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Fire Ecology, 2013
Volume 9, Issue 2

Potential Effects of Disturbance Types and Environmental Variability on Sagebrush-Steppe Community Dynamics
Authors: Louisa B. Evers, Richard F. Miller, and Paul S. Doescher
Pages: 57-79
DOI: 10.4996/fireecology.0902057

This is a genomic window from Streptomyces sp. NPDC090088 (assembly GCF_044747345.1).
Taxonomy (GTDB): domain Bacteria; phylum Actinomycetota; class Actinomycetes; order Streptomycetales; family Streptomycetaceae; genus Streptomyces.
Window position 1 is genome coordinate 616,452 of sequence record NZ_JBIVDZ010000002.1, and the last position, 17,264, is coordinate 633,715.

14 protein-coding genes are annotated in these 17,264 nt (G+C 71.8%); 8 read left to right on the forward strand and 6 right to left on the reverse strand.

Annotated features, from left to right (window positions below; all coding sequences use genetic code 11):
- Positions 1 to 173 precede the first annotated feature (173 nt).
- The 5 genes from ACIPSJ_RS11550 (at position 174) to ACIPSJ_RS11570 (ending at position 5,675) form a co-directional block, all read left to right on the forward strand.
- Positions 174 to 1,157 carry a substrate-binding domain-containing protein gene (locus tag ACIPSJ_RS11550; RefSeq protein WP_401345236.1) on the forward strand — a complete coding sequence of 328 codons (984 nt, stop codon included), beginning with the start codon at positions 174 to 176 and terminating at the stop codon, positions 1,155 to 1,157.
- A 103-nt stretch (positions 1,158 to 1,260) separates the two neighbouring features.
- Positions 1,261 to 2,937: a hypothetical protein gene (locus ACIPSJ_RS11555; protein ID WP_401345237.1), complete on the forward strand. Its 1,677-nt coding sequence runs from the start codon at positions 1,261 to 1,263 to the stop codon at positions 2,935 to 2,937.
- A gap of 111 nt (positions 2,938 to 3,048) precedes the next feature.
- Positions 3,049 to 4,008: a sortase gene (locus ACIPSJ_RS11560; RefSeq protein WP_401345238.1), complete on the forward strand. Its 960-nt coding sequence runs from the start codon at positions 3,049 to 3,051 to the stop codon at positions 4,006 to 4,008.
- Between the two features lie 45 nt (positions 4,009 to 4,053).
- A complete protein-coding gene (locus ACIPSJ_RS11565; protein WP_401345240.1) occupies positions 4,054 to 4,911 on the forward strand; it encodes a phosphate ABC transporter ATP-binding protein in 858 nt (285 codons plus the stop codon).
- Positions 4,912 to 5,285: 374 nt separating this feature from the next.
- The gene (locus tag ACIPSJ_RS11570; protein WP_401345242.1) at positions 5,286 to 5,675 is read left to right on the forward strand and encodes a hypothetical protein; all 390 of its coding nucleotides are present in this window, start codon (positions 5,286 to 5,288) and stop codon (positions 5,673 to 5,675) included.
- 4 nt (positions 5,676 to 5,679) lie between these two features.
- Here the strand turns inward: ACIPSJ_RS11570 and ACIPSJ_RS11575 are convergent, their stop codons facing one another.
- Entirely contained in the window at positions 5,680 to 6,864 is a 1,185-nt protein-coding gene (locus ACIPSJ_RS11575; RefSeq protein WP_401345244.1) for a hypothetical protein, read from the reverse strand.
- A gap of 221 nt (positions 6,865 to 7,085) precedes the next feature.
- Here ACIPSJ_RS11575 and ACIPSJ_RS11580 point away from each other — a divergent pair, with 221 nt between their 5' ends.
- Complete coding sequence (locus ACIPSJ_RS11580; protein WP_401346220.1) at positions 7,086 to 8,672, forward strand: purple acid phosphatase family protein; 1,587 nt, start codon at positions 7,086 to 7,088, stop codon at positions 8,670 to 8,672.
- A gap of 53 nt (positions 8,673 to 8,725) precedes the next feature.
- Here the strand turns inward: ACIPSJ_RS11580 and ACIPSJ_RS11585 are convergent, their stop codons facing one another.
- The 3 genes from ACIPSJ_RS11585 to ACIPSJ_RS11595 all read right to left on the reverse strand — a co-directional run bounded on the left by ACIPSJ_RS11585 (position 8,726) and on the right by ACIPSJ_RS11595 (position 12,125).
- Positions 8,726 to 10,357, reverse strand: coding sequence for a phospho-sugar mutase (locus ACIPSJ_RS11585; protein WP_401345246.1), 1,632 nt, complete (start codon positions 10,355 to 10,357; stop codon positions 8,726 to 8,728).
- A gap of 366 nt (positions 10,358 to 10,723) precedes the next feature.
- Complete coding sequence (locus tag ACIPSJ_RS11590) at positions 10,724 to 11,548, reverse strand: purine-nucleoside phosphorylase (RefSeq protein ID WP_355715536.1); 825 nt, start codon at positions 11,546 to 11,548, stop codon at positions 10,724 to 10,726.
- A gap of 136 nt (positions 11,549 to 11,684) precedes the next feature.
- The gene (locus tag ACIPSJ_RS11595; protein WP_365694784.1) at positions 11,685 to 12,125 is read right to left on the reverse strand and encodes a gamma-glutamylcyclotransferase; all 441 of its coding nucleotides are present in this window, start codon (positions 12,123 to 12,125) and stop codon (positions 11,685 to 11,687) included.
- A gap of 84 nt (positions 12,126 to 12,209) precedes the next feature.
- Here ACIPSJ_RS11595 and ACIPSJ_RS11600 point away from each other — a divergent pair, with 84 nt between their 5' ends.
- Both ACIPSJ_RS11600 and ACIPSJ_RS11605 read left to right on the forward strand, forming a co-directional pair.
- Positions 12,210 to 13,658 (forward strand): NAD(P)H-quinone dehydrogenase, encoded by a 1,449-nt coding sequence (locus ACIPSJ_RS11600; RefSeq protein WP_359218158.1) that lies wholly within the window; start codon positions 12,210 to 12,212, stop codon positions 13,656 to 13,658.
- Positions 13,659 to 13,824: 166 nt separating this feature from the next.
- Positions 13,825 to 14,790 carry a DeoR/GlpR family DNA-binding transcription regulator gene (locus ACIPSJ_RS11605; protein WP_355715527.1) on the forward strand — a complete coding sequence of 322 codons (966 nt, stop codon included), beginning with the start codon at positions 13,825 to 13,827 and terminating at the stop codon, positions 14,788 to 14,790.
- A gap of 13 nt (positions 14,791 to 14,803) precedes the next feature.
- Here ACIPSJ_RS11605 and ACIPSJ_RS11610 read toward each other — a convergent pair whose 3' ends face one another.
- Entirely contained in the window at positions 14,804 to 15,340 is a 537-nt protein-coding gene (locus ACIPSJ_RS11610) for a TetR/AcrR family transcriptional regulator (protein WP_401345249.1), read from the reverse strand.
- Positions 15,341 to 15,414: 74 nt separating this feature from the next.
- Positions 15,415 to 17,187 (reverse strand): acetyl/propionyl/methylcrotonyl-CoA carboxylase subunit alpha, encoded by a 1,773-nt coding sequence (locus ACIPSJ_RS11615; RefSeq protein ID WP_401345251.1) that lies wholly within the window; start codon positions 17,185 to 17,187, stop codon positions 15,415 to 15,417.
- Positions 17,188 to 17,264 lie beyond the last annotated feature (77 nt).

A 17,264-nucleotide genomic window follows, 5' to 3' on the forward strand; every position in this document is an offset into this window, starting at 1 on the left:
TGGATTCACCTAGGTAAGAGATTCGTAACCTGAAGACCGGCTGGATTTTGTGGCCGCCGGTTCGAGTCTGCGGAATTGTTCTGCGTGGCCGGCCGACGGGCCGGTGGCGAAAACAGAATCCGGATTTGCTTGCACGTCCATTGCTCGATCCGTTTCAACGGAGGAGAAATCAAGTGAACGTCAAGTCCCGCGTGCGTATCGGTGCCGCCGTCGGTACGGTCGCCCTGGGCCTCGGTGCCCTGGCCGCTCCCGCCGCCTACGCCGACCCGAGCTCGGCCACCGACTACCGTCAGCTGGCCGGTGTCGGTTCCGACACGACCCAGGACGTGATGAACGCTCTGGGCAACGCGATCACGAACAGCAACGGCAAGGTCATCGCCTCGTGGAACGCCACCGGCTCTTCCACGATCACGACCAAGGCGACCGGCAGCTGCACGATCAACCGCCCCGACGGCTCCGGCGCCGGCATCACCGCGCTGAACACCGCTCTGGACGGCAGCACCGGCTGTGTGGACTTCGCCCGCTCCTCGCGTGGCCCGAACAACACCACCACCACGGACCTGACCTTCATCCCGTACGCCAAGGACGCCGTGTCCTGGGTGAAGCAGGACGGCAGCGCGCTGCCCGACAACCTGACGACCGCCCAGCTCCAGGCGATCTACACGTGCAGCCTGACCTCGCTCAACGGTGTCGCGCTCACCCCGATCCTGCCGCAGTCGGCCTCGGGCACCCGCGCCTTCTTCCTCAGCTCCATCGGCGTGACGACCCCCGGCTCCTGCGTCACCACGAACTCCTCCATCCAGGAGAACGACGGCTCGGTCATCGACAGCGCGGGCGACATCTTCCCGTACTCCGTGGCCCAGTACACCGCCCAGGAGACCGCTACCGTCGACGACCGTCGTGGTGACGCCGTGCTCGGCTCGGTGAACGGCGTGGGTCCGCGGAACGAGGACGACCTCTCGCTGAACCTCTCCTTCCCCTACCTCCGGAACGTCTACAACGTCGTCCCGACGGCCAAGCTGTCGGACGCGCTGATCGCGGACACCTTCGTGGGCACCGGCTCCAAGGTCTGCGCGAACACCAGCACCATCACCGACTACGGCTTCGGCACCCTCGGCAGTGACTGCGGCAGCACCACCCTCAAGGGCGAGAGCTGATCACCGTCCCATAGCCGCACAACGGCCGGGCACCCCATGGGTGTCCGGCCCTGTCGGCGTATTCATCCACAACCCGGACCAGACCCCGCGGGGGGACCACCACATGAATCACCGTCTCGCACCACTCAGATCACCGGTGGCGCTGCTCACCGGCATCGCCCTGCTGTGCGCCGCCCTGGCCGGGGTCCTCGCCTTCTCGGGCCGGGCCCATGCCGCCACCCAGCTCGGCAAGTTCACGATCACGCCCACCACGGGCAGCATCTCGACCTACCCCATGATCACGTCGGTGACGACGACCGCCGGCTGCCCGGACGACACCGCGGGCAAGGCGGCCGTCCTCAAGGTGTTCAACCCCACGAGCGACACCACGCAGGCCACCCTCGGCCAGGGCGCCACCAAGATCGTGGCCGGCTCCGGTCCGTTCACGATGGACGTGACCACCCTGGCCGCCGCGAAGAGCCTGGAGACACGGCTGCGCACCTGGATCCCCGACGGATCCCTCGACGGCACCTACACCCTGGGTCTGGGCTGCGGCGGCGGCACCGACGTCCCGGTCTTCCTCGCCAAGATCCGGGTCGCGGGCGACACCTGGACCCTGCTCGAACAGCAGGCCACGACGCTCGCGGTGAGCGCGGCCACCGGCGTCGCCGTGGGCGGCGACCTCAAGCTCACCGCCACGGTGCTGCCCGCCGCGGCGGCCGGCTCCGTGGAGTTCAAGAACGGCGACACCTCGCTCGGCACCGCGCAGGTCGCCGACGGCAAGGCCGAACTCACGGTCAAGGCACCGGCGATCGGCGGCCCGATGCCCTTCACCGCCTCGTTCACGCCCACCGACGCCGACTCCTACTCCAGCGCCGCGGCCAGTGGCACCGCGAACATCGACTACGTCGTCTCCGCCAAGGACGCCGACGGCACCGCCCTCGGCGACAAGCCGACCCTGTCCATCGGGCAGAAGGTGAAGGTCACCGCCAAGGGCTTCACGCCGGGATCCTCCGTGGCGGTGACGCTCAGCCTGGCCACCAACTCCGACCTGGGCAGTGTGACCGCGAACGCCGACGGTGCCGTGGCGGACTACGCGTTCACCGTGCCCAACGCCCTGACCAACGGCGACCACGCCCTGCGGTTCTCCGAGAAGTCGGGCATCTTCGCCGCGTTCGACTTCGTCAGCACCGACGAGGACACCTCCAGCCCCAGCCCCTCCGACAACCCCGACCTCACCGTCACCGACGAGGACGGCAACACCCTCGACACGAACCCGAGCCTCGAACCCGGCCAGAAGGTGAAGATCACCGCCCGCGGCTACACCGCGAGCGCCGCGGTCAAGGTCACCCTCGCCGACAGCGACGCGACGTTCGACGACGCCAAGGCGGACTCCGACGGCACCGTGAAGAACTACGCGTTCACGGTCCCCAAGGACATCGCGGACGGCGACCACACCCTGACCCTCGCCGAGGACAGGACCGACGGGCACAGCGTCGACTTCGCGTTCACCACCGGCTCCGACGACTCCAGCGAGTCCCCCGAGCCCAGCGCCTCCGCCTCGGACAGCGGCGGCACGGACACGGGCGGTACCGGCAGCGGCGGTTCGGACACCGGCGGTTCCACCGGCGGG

While fire is widely recognized as an important factor shaping sagebrush (Artemisia spp.) ecosystems, little is known about the role other natural events play in these systems. Using a state-and-transition modeling framework in conjunction with the scientific literature and data for climate (temperature, precipitation, and snow), soils (soil surveys and ecological site descriptions), and modern fire occurrence records, we explored how fire and various other natural events might shape sagebrush ecosystems in eastern Oregon, USA, and whether those events could affect fire rotation. Model results suggested other disturbance events were important in shaping all but the most productive sagebrush communities and influenced fire rotation in drier sagebrush communities. Insects and pronghorn browsing may have been as important as fire in shaping sagebrush-steppe landscapes with freezekill and snow mold locally important. Our study also demonstrated the use of climate, soils, ecological site, and fire occurrence data to derive probabilities of several natural events, providing a more objective approach to estimating reference conditions.

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